Residence teams remain on campus front lines

Special to Western News

The daughter of a Housing and Ancillary Services employee created some homemade inspirational notes for the staff who remain on campus taking care of the students in residence.

Editor’s note: Visit the official WesternCOVID-19 website for the latest campus updates.

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With classes moved online, and a majority of staff working from home, they are the face of the university for the students who remain on campus.

“Some of the hardest and most stressful jobs on campus right now are being performed by our front-line staff food service workers, caretakers, and front-desk clerks,” said Chris Alleyne, Associate Vice-President (Housing and Ancillary Services).

“They’ve exhibited incredible resilience in projecting calm to our students and shown care and a positive attitude in taking care of our campus community.”

Western residences and dining halls remain open to support the 2,200 students, many of whom are international, who cannot return home for numerous reasons – travel restrictions, health, personal circumstances or various obligations.

Despite the facilities remaining open until April 27, the original residence closure date, that doesn’t mean it is business as usual, Alleyne said.

Much of the food safety and preparation processes shifted in mid-January, a typical move during cold and flu season. Additional measures taken include moving to staff-served dining halls (rather than students serving themselves); more frequent cleaning of touch surfaces; elimination of open condiments (replacing with individual packets); and hand sanitizer at each entrance.

“We’ve recently adjusted the seating configurations in residence dining halls to maximize social distancing, and are packaging all pastries individually,” Alleyne added.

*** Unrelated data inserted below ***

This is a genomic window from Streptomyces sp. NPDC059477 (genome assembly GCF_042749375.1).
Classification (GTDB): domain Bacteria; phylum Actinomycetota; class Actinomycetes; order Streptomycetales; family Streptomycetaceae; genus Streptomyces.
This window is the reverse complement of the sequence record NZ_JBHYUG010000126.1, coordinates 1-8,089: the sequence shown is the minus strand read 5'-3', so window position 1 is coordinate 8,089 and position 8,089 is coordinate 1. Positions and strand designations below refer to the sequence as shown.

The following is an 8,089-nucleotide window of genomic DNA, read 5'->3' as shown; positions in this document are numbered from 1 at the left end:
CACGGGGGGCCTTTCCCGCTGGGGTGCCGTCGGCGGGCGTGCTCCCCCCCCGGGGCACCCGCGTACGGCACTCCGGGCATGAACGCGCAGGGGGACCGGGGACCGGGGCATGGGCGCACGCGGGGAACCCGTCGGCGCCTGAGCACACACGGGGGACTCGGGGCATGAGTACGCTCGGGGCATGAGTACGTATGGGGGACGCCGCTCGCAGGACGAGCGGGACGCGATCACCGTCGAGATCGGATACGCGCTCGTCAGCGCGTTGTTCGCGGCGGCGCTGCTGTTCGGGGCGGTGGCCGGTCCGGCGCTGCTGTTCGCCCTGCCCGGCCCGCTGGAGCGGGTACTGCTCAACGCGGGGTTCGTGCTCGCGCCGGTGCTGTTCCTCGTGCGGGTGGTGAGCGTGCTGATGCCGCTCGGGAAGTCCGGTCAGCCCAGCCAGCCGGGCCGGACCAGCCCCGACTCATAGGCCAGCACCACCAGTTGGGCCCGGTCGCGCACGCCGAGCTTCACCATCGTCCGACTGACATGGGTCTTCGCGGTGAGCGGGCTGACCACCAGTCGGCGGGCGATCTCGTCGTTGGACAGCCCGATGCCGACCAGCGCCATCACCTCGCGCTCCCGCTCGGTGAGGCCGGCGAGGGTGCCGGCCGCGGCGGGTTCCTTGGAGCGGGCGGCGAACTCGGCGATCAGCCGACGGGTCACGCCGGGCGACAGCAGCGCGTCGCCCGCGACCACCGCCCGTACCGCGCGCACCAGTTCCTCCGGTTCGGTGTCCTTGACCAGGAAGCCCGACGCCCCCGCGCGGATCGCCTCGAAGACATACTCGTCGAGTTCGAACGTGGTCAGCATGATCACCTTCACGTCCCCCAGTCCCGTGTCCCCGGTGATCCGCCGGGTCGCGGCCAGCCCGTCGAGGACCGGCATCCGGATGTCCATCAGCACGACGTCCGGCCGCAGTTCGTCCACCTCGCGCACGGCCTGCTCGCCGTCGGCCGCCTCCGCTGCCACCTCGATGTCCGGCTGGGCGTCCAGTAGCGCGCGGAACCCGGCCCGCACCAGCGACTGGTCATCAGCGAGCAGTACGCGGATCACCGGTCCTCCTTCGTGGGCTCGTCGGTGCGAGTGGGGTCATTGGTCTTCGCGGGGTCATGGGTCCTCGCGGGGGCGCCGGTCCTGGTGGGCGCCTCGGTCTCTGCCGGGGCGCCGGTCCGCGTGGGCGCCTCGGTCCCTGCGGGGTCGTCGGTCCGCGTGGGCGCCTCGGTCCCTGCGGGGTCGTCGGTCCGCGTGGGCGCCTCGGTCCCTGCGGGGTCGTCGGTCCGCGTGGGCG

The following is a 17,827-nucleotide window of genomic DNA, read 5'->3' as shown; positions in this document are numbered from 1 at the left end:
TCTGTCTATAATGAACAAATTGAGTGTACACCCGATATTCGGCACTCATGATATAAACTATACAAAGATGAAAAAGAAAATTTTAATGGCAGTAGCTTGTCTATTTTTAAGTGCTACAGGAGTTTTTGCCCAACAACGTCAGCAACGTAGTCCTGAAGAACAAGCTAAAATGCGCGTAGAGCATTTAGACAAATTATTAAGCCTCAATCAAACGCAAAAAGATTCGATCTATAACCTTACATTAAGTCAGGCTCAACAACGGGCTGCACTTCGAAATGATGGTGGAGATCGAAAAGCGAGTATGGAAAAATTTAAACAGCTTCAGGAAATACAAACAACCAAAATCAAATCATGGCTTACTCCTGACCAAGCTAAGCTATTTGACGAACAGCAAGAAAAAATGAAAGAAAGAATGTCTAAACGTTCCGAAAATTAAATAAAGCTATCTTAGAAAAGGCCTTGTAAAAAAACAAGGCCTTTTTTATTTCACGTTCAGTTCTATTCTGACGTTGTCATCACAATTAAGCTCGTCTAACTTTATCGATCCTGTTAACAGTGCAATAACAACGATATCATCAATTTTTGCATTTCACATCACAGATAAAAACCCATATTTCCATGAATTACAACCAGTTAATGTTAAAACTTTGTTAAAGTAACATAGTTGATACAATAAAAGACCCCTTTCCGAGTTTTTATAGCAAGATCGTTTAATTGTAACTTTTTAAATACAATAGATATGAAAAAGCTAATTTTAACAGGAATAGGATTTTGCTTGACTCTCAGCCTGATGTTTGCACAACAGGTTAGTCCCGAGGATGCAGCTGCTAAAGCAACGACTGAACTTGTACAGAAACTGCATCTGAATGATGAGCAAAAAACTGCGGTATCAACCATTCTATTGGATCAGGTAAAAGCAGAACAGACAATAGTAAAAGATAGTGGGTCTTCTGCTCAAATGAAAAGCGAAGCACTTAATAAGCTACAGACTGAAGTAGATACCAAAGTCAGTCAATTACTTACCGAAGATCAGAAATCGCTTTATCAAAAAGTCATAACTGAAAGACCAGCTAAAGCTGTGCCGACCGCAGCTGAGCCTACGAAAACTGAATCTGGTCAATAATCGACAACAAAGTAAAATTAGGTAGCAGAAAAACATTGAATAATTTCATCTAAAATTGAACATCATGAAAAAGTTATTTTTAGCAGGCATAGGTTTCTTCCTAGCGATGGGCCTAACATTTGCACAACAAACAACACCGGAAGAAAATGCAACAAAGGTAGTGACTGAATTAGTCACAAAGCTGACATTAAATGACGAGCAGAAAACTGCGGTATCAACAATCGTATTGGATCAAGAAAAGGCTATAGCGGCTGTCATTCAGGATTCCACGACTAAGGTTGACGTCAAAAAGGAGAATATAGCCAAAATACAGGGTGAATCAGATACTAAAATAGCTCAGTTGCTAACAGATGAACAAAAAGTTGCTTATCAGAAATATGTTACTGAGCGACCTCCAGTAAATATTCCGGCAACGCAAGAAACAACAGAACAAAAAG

He believes a considerable number of students went home when in-person classes were canceled last week. Many of the students even left with things still in their bedrooms.

“Over the course of this week, many have been returning to pick up the remainder of their belongings,” Alleyne said.

For those students who remain on campus, the need to follow social-distancing protocols can create feelings of isolation and loneliness, Alleyne said. To help, Residence Life staff have put together a list of recommended wellness and learning programs, as well as virtual tours and online games.

Students are able to take part in online workouts, yoga, meditation, learn a new language and even virtually tour the Louvre or the San Diego Zoo.

“A number of our residence staff members, students themselves, have opted to remain in residence until the end of April to ensure our remaining students have supports and someone to speak with,” Alleyne said.

A number of parents have reached out to thank the staff for its work Western:

“Thank you so much for the thoughtful email at this surreal time when so many in our communities and around the world are working on contingency plans. Really appreciate your efforts with the students still in residence. We will ensure our son abides by the rules you’ve set out.”

“Thank you very much for your care and help to the children!”

A daughter of one staffer even created homemade inspirational notes for our staff with messages: ‘Life is tough, but so are you.’ ‘Hang in there.’ ‘You got this.’ ‘Today will be a good day.’

“It certainly brightened our day and made us smile – a very thoughtful and inspiring gesture,” Alleyne said.

Understanding the current situations may increase anxiety, Alleyne often tells the students to ‘take care of yourself, take care of each other and take care of this place.’

“Now, more than ever, there’s an understanding that we’re all in this together,” he stressed, pointing out that Residence Counselling is still working to listen and help our students, through in-person and telephone appointments.

Students can book appointments by emailing